Today in History:

5 Series I Volume XXVII-III Serial 45 - Gettysburg Campaign Part III

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balloon at Bank's Ford will probably be able to give you information if you get in communication with it. Reports came in of the withdrawal of enemy's forces opposite our left, since last night. The general desires that you will use all exertions to keep yourself and him informed as to their movements.


Major-General, Chief of Staff.


JUNE 4, 1863-9. 45 a. m.

General BUFORD,

Bealeton or Warrenton:

Reports and appearances here indicate the disappearance of a portion of the enemy's forces from opposite our left. The general desires you to keep a sharp lookout, country well scouted, and advise us as soon as possible of anything in your front or vicinity

indicating a movement.


Major-General, Chief of Staff.


JUNE 4, 1863 - 10 a. m.

Major-General MEADE,

Stoneman's Switch:

Balloon reports from Banks' Ford two camps disappeared and several batteries in motion.

Balloon near Reynolds reports line of dust near Salem Church, and 20 wagons moving northerly on the Telegraph road.


Major-General, Chief of Staff.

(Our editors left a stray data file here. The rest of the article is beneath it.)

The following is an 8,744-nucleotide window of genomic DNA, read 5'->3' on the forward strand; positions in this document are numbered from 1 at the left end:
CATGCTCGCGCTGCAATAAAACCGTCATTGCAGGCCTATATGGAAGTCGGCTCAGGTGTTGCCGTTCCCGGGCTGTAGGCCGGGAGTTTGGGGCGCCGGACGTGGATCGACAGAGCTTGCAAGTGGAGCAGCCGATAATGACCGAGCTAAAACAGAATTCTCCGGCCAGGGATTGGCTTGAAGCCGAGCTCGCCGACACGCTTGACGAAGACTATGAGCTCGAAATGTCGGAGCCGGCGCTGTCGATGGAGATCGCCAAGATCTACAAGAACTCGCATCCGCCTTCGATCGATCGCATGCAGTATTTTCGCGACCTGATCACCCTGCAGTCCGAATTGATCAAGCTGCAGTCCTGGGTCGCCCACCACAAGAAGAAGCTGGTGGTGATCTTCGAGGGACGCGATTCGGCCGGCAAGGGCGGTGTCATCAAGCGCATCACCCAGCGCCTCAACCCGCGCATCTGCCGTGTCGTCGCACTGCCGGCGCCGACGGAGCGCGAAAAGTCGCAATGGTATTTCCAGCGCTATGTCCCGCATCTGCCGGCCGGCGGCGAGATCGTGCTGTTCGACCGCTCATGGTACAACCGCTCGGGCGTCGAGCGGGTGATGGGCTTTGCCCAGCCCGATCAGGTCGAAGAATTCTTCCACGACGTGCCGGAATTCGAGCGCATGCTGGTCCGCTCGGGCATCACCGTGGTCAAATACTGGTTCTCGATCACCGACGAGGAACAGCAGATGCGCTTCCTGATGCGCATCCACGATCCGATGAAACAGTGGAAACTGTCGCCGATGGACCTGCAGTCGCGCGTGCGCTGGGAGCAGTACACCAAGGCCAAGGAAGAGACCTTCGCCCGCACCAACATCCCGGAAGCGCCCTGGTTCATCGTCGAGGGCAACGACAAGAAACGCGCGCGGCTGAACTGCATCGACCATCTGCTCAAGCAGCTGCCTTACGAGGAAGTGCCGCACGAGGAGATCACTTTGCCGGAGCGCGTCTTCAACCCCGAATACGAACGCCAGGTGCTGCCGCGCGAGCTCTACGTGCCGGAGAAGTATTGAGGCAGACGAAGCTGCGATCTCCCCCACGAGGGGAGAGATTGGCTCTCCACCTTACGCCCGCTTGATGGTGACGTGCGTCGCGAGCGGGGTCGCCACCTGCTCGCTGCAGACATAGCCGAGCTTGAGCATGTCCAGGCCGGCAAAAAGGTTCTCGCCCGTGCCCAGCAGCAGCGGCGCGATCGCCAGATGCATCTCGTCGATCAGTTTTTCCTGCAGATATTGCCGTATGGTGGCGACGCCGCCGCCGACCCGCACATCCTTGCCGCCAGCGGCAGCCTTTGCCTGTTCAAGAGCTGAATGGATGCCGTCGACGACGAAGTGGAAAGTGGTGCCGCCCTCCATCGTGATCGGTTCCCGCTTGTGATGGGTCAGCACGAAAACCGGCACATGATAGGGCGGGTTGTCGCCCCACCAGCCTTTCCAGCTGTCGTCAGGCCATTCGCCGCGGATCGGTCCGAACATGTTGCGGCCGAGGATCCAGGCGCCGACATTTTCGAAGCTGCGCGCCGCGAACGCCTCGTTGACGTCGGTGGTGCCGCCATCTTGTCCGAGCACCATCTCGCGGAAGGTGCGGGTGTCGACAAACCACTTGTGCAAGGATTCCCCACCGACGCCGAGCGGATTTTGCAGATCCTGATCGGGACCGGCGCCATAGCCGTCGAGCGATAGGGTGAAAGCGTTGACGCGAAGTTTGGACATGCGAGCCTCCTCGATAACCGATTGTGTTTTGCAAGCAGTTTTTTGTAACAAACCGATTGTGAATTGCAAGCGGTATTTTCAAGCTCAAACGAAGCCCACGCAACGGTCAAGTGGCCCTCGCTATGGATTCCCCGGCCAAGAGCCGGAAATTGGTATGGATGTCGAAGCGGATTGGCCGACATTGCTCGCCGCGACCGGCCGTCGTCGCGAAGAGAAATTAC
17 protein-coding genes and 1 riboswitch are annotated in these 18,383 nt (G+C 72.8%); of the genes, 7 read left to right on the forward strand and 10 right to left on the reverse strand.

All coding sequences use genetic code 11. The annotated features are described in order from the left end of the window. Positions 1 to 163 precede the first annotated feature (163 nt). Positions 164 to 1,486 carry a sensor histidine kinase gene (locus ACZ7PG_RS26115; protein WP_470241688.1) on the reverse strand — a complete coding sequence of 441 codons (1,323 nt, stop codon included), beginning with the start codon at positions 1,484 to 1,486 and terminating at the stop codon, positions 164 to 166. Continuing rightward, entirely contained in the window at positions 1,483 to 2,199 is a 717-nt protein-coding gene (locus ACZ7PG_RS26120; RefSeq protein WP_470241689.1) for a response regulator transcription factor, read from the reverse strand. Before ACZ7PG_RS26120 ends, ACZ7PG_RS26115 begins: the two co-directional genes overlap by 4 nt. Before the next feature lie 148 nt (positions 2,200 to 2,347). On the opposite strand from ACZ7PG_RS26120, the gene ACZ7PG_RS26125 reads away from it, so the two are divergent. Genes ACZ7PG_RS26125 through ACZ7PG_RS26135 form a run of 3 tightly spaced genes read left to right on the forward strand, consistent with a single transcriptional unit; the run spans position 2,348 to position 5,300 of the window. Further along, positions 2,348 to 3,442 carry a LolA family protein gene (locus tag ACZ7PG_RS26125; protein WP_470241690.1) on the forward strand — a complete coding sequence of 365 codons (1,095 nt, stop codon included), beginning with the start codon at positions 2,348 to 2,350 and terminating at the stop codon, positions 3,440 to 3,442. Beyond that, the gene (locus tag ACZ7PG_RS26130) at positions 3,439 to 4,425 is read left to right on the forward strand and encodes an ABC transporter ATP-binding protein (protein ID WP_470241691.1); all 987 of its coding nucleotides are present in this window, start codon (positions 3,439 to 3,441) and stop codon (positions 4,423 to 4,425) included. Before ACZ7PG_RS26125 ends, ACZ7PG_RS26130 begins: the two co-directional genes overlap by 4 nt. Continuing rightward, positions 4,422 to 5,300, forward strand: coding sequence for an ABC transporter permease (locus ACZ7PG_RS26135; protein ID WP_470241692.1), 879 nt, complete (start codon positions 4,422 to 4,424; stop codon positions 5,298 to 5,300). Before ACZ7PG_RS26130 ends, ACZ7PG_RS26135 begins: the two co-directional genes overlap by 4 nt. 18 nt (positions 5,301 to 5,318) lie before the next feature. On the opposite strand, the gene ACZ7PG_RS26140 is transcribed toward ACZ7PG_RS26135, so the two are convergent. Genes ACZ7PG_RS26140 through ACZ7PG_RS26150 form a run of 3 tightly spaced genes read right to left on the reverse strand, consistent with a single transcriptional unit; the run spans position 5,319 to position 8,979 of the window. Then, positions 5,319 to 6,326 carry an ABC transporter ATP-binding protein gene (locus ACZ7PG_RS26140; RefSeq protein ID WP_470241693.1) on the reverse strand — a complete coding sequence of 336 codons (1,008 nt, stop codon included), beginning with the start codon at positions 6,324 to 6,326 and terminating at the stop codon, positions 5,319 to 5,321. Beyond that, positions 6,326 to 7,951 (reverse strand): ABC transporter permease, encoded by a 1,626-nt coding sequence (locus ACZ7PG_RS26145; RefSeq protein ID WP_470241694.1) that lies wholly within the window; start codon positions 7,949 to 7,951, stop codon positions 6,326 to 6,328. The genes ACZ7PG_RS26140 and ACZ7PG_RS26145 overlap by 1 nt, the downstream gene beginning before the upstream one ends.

SEDDON HOUSE, JUNE 4, 1863-2. 20 p. m.

Major General D. BUTTERFIELD,

Chief of Staff, Army of the Potomac:

GENERAL: Last night (1 a. m.) the signal officer here saw fires southeast - about where Archer's brigade seems to have been. At

the same time the enemy's pickets were withdrawn, excepting about 10 or 12 men along a line about 3 miles opposite here. This morning the pickets were strengthened, but not as strong as at first. The officer of the day thinks they were altogether withdrawn farther down, but I don't think he knows anything about it. He thought, also, that they were replaces near here by cripples, but he has not been down far; it is not yet reliable. The signal officer here has just discovered that six camps are missing where the fires were last night. From the general direction, they seem to be Archer's. The artillery has not moved, only the six regiments of infantry. The signal officer at 1 p. m. reported no changes from the Fitzhugh House station.

The pickets along the river seem to be nearer the water than usual, and also nearer together toward Fredericksburg, with scarcely any supports. I will continue around the whole line, and go to next station below, to see if there is anything moving.

I have the honor to be, general, with great respect, your obedient servant,


Captain, and Aide-de-Camp.

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